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advanced portable harddrive question


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#1 harddrivewd

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Posted 28 February 2013 - 02:16 PM

i'd like to know, if I don't do "safely remove" from windows and unplug the USB cable from computer when they are no transferring or copying of the files,
will it cause any problems, corruption of the files already saved on the harddisks? Will the MD5 checksum of any of the arbitrary files on the disks be altered? Thanks

#2 dietrc70

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Posted 28 February 2013 - 10:35 PM

If all the files are closed and the buffers are flushed then no, removing the disk isn't a problem. However if you don't unmount (i.e. "safely remove") the disk first it's hard to be sure that some files aren't open. If the "quick removal" option is set for the drive in the Device Manager, and you close whatever program you were using first, you probably can remove the drive without any problem.

NTFS doesn't verify the checksum of files, although more modern filesystems like ZFS do. Files on magnetic storage can (rarely) go bad over time, due to a phenomenon called "bit rot." If file integrity is especially important, than I suggest using archive software (RAR, for example) with recovery and checksum verification features enabled.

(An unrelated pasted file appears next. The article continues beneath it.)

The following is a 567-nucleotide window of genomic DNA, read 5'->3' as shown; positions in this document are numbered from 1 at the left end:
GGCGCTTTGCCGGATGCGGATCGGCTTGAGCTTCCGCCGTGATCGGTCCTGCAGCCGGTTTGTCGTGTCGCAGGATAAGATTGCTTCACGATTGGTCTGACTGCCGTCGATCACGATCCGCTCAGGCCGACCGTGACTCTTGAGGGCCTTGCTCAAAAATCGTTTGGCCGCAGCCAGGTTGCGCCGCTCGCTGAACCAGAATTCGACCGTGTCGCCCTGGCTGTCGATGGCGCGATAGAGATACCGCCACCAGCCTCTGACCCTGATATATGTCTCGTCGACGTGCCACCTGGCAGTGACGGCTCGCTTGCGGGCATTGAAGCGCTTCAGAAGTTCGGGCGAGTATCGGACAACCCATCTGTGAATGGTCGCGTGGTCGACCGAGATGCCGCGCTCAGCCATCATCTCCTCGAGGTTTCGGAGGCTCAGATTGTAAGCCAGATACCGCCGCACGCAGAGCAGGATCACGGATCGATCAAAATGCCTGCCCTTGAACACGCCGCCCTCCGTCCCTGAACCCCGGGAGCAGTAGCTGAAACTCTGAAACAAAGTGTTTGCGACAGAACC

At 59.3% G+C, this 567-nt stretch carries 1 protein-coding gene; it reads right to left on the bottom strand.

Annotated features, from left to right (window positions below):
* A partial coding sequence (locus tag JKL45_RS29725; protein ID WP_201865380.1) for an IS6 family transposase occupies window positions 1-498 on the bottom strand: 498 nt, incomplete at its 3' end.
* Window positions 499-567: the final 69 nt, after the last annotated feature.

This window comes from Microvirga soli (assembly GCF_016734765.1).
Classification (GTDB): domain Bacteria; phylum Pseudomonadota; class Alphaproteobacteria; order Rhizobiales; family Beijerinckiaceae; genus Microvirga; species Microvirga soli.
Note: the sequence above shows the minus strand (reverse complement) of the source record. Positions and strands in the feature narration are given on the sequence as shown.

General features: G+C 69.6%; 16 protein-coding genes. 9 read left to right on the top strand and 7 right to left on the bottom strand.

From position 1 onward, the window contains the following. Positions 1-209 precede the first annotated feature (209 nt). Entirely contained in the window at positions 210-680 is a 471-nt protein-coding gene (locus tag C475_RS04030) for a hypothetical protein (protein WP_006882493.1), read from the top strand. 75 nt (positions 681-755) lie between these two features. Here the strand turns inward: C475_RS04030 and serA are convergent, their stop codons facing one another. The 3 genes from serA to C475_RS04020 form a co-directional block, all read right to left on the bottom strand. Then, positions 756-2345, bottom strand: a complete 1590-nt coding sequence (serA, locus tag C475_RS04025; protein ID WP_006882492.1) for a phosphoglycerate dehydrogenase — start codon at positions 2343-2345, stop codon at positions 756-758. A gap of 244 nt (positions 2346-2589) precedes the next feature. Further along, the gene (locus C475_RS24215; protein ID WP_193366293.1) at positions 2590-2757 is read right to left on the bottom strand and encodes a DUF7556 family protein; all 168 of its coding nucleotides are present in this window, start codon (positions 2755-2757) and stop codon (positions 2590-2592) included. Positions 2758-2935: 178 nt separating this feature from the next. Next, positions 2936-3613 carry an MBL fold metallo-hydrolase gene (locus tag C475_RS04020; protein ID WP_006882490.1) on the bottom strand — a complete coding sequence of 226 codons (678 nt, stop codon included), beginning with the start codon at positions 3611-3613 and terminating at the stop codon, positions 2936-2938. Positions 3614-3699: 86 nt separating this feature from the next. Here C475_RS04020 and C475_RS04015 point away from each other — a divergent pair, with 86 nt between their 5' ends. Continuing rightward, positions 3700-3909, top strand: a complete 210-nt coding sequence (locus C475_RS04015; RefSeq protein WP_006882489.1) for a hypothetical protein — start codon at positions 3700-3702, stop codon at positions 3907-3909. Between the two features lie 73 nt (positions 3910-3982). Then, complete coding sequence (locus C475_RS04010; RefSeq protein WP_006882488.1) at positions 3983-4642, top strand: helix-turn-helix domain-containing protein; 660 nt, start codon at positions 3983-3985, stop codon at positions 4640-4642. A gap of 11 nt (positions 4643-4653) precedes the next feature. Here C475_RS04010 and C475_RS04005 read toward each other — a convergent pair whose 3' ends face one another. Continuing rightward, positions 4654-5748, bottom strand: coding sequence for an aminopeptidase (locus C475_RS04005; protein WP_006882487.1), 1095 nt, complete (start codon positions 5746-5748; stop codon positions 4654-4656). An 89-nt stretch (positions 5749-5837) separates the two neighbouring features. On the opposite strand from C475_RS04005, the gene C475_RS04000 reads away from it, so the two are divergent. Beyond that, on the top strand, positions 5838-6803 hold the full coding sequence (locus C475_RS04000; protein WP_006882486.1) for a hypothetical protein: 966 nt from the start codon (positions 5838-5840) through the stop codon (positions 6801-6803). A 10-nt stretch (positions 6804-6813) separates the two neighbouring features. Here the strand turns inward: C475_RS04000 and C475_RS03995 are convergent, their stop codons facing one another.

#3 harddrivewd

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Posted 01 March 2013 - 03:02 AM

If all the files are closed and the buffers are flushed then no, removing the disk isn't a problem. However if you don't unmount (i.e. "safely remove") the disk first it's hard to be sure that some files aren't open. If the "quick removal" option is set for the drive in the Device Manager, and you close whatever program you were using first, you probably can remove the drive without any problem.

NTFS doesn't verify the checksum of files, although more modern filesystems like ZFS do. Files on magnetic storage can (rarely) go bad over time, due to a phenomenon called "bit rot." If file integrity is especially important, than I suggest using archive software (RAR, for example) with recovery and checksum verification features enabled.